Endless Bloodshed on the Streets of Chicago Mars Holiday Weekend
This year, Chicago’s celebration of the Fourth of July quickly turned into a bloody massacre. Reports vary on the exact amount of fatalities and people injured, although it appears that at least ten people were killed, and over fifty others were harmed due to gunfire in multiple different incidents throughout the city. This bloodshed was horrifying, although it’s only one of many instances of gun violence in the Windy City in recent years that have left countless people dead and put residents on high alert.
Among the victims was a seven-year-old boy, Amari Brown, who was fatally shot while watching the fireworks with his father, Antonio. Investigators believe that the intended target of the gunfire was his father, who is a known gang member with forty-five past arrests and who refused to cooperate with detectives during the investigation into his son’s death. Chicago Police Superintendent Garry McCarthy made an emotional plea to the public, urging people to put an end to this senseless brutality that has swept the city in not only the past few months but throughout recent years.
Chicago has a notorious gang population and the usage of guns is staggering. The problem is not too little of a police presence on the streets, given that it was actually increased by thirty percent over the holiday weekend, nor was it a lack of gun confiscations and arrests since these numbers were also higher than usual. Instead, McCarthy believes that there is a “broken system,” since criminals never really have to deal with the repercussions of their actions. He claims that gun control laws are too lenient in the city, despite Chicago having some of the strictest gun laws in the country.
— CBS News (@CBSNews) July 6, 2015
Sadly, these vicious shootings aren’t anything new for Chicago–the city has a long history of gun violence. Police have amped up their seizure of illegal weapons, which has proven to be effective since shooting incident rates are actually down compared to this same short period of time last year, but it’s not quite enough. Chicago has been plagued with crime for many years, garnering attention from news sources nationwide. It is the third largest populated city in the country, and yet its homicide rate is drastically higher than New York or Los Angeles. Evidently, changes must be made in order to put an end to this constant carnage. The cops are working feverishly to deter and terminate gun usage, although this is impossible to do without the full support and cooperation of the public.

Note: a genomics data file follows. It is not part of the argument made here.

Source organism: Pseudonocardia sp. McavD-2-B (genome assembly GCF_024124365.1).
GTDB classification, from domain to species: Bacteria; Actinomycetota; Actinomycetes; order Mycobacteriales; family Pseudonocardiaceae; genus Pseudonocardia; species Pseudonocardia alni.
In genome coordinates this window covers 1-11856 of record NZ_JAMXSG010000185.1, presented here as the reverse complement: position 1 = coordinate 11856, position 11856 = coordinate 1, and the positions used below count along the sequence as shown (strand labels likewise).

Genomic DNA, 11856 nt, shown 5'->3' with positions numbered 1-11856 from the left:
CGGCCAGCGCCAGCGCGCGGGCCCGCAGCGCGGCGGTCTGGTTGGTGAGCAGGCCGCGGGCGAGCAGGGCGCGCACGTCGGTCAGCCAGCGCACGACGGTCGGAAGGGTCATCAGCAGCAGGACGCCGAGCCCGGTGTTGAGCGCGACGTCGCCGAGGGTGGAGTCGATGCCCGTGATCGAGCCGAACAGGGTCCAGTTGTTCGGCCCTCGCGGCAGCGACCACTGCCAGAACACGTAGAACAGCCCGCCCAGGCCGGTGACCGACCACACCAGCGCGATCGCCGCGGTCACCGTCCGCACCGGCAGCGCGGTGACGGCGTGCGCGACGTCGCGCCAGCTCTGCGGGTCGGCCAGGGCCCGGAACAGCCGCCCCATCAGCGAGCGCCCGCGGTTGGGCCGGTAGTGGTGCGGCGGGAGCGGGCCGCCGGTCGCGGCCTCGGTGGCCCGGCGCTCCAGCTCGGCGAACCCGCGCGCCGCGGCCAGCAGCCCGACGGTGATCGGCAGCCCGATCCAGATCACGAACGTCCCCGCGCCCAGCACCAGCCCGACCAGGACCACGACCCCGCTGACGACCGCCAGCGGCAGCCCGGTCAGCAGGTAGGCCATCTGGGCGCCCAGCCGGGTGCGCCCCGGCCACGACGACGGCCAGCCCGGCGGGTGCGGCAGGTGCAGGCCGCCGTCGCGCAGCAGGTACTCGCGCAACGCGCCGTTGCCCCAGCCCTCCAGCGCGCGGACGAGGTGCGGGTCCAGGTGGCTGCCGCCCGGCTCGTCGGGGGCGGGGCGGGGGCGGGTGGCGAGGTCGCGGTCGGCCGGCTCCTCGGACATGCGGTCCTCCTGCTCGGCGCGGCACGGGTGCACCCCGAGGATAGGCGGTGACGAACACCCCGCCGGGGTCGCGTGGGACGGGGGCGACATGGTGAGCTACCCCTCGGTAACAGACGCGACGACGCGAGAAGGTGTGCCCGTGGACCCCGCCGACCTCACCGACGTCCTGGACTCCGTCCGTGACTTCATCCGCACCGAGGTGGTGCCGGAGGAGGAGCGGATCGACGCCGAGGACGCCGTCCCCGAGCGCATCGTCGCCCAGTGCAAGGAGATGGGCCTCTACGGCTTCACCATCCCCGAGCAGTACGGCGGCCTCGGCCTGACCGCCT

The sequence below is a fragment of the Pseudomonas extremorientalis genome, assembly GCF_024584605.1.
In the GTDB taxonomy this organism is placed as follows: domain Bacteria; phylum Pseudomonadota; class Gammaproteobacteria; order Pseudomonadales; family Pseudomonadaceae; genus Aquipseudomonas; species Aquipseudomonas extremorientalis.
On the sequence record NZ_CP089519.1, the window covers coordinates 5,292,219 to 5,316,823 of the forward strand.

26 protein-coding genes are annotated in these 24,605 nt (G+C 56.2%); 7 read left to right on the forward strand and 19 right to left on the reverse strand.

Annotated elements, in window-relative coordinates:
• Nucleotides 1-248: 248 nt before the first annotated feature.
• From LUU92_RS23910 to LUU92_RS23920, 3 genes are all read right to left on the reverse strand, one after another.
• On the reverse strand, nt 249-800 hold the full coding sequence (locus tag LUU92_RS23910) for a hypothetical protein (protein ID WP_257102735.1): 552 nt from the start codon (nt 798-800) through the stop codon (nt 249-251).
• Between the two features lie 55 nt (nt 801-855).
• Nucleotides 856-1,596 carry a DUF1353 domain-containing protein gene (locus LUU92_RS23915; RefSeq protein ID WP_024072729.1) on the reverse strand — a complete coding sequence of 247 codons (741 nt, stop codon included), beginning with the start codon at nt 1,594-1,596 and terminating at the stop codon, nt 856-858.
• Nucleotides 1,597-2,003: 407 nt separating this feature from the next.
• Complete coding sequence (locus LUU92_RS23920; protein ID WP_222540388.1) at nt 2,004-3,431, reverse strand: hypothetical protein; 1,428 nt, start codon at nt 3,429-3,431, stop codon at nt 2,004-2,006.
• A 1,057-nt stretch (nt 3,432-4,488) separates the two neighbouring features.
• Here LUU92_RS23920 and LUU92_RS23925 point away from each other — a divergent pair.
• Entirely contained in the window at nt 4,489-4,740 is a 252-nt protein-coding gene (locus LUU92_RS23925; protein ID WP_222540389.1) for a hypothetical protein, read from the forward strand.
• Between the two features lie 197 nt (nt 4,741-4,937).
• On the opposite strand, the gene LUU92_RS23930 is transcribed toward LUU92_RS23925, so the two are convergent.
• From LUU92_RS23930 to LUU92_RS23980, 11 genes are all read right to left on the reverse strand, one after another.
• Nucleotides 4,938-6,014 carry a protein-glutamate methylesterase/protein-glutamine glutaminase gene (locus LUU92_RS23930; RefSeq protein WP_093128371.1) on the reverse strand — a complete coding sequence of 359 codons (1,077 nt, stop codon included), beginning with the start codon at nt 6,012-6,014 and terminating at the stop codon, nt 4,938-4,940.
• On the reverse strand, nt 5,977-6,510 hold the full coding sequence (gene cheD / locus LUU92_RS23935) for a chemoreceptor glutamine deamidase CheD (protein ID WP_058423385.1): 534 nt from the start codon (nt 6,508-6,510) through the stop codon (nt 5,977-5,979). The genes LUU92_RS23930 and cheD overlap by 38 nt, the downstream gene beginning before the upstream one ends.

One of the victims last weekend was seventeen-year-old Vonzell Banks, who was gunned down in a park that was named after Hadiya Pendleton, an honors student who was murdered in cold blood there in 2013. Pendleton’s death became a symbol of national gun violence, as she was killed while walking with friends through the park only a mile away from President Obama’s Chicago home, not long after she attended his inauguration. Unfortunately, the amount of shootings in this city has hardly decreased since her passing.
Amidst tragedy, authorities are hoping that they can turn these deaths into something positive. In memory of the many victims, they are encouraging the public to band together and not only be vigilant for other possible acts, but also work toward discouraging future gang activity within the community. One tactic that officials have used is creating mentoring programs and day camps for local children as a way to discourage them from becoming involved in gang activity. They are trying to reach kids at a young age so that they always have somewhere to turn to where they can grow and prosper rather than resorting to violence or crime.
In recent years, Chicago has become what can only be compared to a battlefield in certain parts of the city, with some residents even giving it the nickname of “Chiraq.” It has been known for a long time that Chicago is experiencing a surge of unnecessary violence, although the death of the seven-year-old sparked citywide cries for justice and peace. Hopefully those cries will finally start to make a difference.